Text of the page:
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Sunday, July 6, 2008

'Hancock' dominates July 4th weekend with $66m, July 4-6, 2008

July 4th once again belongs to Will Smith, as his big-budget superhero vehicle Hancock dominated the holiday frame with $66 million over the weekend and $107.3 million since its opening on Tuesday night. Pixar-Disney's Wall-e fell one spot to second with $33.4 million, going past the $100 million mark, while last week's sleeper hit Wanted dove 60% to $20.6 million.

Sony's $150 million summer gamble paid off handsomely, as their new IP Hancock rode squarely on the shoulders of its star Will Smith to a $107.3 million five-and-a-half day opening, the fourth biggest Independence Day opening frame in history. Only 2004's Spider-Man 2 with $180.1 million (over six days), 2007's Transformers with $155.4 million (over six days), and 2005's War of the Worlds with $112.7 million (also over six days) have opened with more.

Averaging a potent $16,646 from 3,965 theaters over the three-day weekend the Peter Berg-directed pic shrugged off very poor reviews from critics (those polled by Rottentomatoes.com gave the film a "rotten" 37% recommendation rating), relying exclusively on the star power of Will Smith to bring audiences into theaters over the holiday frame. Hancock was the star's eighth straight No. 1 opening, as well as his eighth consecutive film to break $100 million domestic.

Co-starring Jason Bateman and Charlize Theron, the PG-13 release became Smith's second biggest opening ever, surpassing 2004's I, Robot with a $52.17 million bow, and behind only last year's I Am Legend with $77 million.

July 4th came on a Friday this year, which meant a diminished sales number for Friday of $18.8 million. But the Sony release saw a 39% surge in sales on Saturday to $26.1 million, helping Hancock deliver its strong opening frame. Only time will tell whether word of mouth will carry the film throughout July, or if the hotly-anticipated The Dark Knight stamps it out forever in two weeks. Internationally, Hancock snapped up $78 million, bringing its global opening to $185.3 million.

Relinquishing its top spot was Pixar/Disney's computer-animated hit Wall-e, which fell 47% to an estimated $33.4 million over the three-day weekend. In ten days the critically-acclaimed G-rated sci-fi pic has amassed $128.1 million. Perhaps partly because July 4th fell on a Friday this year the robot pic fell a steep 47%, an unusually high number for a Pixar release. Last year's Ratatouille opened at the same time as Wall-e, falling just 38% over the July 4th weekend to $29 million.

At this point it looks highly unlikely that the Andrew Stanton-directed pic will have the kind of word-of-mouth to make a run at $300 million. Still, Wall-e's mid-week totals have been strong, and the film is running 9% ahead of DreamWorks Animation's hit Kung Fu Panda over the same ten-day frame. Look for the $180 million budgeted release to reach $240-245 million domestic by the end of its summer run.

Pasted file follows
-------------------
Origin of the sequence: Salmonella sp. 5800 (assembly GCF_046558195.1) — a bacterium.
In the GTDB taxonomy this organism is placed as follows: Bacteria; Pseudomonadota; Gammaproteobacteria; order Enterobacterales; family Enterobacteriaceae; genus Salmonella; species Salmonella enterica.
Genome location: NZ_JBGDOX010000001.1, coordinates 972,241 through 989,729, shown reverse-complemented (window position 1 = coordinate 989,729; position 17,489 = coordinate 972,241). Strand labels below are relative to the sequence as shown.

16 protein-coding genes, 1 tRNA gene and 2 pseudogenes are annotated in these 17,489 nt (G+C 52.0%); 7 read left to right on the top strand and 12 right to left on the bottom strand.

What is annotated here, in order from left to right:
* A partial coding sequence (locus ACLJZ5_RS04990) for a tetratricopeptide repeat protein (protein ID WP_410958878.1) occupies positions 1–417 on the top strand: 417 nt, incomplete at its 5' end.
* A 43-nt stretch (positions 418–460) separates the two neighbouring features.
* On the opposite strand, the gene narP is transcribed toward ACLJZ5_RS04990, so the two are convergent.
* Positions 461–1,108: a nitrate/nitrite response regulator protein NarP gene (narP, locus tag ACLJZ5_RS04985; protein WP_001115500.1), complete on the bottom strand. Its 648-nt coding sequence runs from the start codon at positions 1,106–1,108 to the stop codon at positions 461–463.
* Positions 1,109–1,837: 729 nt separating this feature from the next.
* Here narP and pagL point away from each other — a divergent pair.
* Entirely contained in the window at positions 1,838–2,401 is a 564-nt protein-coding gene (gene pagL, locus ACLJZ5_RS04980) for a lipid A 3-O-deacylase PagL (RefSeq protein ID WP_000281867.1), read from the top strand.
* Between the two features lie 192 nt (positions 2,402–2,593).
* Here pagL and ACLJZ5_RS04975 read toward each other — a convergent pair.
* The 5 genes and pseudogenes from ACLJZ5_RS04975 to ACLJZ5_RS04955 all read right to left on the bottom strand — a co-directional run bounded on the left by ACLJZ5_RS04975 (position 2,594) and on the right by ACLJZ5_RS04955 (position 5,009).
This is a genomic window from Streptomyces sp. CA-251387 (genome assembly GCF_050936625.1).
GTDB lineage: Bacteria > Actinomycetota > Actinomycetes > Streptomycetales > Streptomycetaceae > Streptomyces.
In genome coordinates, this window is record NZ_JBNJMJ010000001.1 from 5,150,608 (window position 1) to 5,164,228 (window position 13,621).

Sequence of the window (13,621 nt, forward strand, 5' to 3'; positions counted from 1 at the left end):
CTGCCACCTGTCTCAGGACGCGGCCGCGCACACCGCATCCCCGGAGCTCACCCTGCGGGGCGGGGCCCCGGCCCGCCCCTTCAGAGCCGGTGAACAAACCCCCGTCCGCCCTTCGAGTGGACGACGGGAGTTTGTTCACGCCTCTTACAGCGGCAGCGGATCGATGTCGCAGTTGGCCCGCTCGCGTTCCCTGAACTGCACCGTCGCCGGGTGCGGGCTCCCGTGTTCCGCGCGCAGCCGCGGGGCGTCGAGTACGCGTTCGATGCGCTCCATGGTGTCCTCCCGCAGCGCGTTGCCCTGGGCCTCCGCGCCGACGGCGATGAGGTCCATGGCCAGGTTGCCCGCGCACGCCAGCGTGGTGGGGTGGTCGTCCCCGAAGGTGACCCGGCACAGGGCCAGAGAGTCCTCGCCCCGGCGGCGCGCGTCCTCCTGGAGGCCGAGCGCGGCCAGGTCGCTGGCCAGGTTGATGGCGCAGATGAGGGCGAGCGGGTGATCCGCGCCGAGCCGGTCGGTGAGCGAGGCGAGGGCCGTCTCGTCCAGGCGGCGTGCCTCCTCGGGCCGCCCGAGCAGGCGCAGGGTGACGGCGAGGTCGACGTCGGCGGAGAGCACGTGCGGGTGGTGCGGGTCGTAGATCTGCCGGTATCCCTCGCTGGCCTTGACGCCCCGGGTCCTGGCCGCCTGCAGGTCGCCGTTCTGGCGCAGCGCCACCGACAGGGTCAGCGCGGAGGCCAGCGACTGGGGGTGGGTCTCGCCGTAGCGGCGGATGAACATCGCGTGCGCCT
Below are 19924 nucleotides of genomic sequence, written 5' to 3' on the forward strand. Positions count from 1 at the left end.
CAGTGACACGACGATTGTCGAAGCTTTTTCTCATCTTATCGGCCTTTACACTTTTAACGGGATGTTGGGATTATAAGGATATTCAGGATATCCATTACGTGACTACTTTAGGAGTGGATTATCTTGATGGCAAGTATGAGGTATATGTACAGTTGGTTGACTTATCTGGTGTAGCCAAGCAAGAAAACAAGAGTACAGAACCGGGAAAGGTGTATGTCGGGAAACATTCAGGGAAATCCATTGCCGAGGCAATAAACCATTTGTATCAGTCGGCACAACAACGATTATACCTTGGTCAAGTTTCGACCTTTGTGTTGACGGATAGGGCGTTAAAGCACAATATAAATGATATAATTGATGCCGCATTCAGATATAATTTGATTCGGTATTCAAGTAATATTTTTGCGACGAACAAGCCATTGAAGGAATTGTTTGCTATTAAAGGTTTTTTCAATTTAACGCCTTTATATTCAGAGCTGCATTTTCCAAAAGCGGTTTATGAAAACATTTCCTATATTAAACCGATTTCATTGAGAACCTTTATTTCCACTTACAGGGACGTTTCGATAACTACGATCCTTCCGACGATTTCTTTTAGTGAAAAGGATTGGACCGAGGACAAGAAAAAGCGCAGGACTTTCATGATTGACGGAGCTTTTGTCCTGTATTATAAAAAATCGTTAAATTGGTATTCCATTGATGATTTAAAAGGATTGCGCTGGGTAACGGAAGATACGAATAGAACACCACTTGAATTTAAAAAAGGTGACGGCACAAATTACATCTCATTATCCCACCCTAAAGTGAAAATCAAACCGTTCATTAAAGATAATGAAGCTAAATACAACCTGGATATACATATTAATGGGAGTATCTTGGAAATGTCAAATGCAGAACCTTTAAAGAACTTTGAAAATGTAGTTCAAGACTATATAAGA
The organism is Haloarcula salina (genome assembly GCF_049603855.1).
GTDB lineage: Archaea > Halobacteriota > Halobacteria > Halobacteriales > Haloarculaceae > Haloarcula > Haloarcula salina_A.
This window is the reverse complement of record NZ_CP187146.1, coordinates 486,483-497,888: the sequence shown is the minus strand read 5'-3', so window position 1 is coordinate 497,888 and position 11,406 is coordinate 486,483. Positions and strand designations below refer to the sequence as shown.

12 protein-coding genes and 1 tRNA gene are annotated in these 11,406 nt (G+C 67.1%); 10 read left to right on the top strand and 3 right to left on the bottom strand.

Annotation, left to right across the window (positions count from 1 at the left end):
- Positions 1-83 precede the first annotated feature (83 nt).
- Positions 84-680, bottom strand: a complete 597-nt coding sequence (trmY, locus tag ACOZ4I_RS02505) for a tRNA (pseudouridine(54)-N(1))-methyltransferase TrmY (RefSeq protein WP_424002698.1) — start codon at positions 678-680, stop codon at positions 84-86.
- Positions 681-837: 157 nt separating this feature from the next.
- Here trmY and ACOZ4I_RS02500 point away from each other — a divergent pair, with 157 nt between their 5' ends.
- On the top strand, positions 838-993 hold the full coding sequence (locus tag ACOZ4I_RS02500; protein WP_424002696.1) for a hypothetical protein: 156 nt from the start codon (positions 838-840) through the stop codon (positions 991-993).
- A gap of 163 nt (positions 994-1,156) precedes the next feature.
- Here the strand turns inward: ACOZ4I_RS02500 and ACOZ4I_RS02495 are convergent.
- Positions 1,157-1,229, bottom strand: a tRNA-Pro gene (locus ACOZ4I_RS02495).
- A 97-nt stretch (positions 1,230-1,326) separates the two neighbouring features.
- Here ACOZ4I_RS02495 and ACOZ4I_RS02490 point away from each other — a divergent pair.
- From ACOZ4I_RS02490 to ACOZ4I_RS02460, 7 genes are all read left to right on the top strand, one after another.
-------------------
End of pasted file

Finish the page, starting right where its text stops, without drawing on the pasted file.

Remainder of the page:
Universal's surprise smash Wanted took a huge 60% dive in its sophomore frame thanks to Will Smith hogging the marquees this weekend, earning $20.6 million over the three-day frame. In ten days, the film has amassed $90.8 million, already vaulting the $75 million budgeted pic into profitability. Starring Angelina Jolie, the frenetic actioner should bullet towards $135 million domestic. Internationally Wanted continues to perform well, grossing $64.2 million total for a global cume of $155 million.

Falling 45% to fourth was Steve Carell's Get Smart, which took in $11.1 million this weekend. In three weeks the $80m Warner Bros. release has grossed $98.1 million.

Rounding out the top five was Paramount/DreamWorks Animation's animated hit Kung Fu Panda, which fell a slight 36% to $7.5 million this weekend. In five weeks the $130 million budgeted pic has grossed $193.3 million, vaulting past Toy Story's $191.7 million for No. 15 on the all-time animated feature list. Look for the Jack Black starrer to finish with $225 million domestic.

Debuting quietly in eighth was Abigail Breslin's kid pic Kit Kittredge: An American Girl which took in just $3.6 million over the weekend. Averaging just $1,954 in 1,843 theaters, the well-reviewed release failed to generate any buzz off its limited release sneaks two weeks ago. The Picturehouse release has grossed $6.1 million total.

Finally snapping its hot streak, the top ten films grossed an estimated $155.5 million, down 3% from last year's Independence Day frame when Transformers debuted with $70.5 million (July 4th fell on a Wednesday last year). However, it was still up 12% from 2006 when Superman Returns opened with $52.5 million.

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